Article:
This effort may take the form of a commitment to redesigning large enrollment courses around the principles of learning science, or an effort to introduce backward course design to introductory courses.

Learning innovation initiatives take resources.  Learning innovation projects take people.  They require a long-term commitment on the part of the school to experiment, learn, and adapt.

All learning innovation efforts carry with them a degree of risk. If you are committed to making big advances in student learning outcomes, then some things will go wrong.  Some disciplined experiments will fail.  There needs to be space carved out to try new things.

How is the learning innovation community different from other educator communities of practice?

I’d say the big difference is in the unit of analysis for learning innovation initiatives is the institution, as opposed to the individual learner.

Learning innovation takes a population view when measuring outcomes. The questions asked are around aggregated student learning outcomes, as opposed to individual learning stories.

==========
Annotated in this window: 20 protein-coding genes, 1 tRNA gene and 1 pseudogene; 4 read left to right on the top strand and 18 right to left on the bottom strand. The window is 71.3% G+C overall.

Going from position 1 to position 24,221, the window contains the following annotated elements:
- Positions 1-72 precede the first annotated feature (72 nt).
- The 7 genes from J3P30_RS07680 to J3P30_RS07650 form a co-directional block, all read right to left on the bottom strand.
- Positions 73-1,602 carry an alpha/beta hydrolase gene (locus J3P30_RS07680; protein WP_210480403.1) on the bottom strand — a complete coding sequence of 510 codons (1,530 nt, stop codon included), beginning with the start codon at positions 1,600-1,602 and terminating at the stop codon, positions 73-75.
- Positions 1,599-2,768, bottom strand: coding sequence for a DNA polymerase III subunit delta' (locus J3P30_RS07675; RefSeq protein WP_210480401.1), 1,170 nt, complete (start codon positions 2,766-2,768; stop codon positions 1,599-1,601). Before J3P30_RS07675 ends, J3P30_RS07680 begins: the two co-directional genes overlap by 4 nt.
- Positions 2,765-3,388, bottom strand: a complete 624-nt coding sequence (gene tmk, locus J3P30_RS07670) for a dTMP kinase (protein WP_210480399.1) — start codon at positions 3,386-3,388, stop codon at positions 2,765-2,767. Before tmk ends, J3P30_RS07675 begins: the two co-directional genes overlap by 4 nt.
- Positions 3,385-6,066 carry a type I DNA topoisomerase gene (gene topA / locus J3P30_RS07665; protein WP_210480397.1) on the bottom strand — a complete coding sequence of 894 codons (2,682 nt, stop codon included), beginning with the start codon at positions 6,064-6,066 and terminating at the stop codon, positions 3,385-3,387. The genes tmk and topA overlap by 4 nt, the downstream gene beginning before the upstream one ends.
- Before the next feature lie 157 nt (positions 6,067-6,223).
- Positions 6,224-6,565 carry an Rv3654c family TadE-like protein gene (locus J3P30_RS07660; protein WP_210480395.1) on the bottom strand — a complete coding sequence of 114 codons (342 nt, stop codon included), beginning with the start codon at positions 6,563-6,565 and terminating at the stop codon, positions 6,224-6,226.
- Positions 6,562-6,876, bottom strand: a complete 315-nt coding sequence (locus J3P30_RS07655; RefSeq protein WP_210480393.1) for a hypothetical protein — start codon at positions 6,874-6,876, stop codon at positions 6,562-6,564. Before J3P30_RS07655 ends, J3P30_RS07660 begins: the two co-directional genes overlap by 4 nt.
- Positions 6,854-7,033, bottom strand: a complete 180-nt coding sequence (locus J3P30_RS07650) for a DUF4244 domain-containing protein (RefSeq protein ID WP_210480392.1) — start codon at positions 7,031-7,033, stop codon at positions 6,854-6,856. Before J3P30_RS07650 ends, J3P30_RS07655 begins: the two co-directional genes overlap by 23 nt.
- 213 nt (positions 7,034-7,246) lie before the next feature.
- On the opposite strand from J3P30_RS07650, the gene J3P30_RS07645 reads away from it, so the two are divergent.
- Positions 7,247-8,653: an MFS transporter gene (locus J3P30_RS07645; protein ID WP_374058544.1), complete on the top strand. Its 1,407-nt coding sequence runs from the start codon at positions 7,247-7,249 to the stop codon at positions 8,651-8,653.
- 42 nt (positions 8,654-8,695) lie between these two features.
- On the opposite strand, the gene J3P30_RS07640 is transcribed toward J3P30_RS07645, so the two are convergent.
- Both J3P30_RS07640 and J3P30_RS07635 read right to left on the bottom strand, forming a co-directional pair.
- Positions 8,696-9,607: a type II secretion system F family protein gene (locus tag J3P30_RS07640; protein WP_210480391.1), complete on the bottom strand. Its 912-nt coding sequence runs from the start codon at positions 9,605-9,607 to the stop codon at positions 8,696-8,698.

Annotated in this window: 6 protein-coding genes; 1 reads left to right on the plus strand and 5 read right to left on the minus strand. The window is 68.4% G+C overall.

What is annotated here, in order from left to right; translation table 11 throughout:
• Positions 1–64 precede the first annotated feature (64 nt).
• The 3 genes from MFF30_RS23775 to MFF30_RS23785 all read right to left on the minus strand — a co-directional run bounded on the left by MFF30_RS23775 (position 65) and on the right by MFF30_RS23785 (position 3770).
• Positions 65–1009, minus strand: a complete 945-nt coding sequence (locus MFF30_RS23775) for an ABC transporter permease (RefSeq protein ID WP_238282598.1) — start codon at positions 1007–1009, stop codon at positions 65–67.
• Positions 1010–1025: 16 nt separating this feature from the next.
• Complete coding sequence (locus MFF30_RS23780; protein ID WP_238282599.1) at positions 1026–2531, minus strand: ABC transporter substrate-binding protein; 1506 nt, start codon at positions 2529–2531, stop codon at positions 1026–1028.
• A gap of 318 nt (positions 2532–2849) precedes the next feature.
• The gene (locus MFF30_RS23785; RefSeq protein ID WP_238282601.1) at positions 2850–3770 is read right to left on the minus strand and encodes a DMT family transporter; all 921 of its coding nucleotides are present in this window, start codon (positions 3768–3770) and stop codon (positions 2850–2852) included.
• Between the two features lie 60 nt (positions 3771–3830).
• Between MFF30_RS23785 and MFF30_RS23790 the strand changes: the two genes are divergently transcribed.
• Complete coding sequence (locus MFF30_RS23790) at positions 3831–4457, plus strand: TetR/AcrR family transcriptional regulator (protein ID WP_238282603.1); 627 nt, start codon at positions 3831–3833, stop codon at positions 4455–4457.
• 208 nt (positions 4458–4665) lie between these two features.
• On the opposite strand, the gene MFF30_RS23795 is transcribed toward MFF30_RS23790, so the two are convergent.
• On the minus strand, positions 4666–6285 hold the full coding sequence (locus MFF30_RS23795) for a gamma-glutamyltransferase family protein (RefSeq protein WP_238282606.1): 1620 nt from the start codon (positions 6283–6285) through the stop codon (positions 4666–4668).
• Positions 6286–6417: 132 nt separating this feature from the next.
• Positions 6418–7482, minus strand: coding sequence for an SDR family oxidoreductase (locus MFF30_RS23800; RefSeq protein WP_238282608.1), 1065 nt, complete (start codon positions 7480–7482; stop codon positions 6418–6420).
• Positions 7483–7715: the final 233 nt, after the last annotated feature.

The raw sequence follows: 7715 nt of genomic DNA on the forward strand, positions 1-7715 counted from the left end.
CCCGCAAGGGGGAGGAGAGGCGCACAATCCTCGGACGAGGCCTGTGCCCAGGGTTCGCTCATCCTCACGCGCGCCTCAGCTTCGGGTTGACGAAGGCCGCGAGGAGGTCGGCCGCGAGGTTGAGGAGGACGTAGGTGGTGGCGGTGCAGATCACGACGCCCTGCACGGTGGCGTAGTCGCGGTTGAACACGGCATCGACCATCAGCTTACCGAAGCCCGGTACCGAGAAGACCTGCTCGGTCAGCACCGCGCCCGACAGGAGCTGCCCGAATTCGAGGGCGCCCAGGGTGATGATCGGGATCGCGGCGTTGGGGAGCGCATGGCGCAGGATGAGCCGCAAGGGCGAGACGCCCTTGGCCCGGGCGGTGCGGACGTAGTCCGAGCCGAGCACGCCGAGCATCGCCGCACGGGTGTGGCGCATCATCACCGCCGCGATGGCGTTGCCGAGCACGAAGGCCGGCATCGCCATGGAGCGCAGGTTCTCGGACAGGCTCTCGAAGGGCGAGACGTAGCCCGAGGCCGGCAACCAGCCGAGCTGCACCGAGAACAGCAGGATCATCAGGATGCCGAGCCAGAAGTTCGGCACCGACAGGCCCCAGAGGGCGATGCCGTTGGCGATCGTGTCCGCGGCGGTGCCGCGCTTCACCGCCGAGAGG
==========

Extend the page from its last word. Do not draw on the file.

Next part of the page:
Some learning outcomes can be quantified. Others are more difficult to capture with numbers and statistics.

Questions that someone working in institutional learning innovation might ask would include:

  • How do learning innovation initiatives impact persistence in STEM majors?
  • Do the investments in advancing learning result in stronger retention, less attrition, and faster times to graduation?
  • Are teaching methods aligned with the research on learning?
  • To what degree and impact are educators at the school contributing to the Scholarship of Teaching and Learning (SOTL)?
  • Is the institution able to provide education for groups that were previously underserved?
  • Are there online and low-residency programs that are providing an education at the quality that has been achieved in residential programs?
  • Do faculty believe that their efforts to advance student learning are supported, recognized, and adequately resourced?
  • Are there areas when it comes to teaching and learning where the school is carving out a leadership position?
  • Can larger enrollment courses be made to feel small?
  • Is it possible to drive down the cost of credentialing through developing platforms and assessment methods that enable personalization at scale?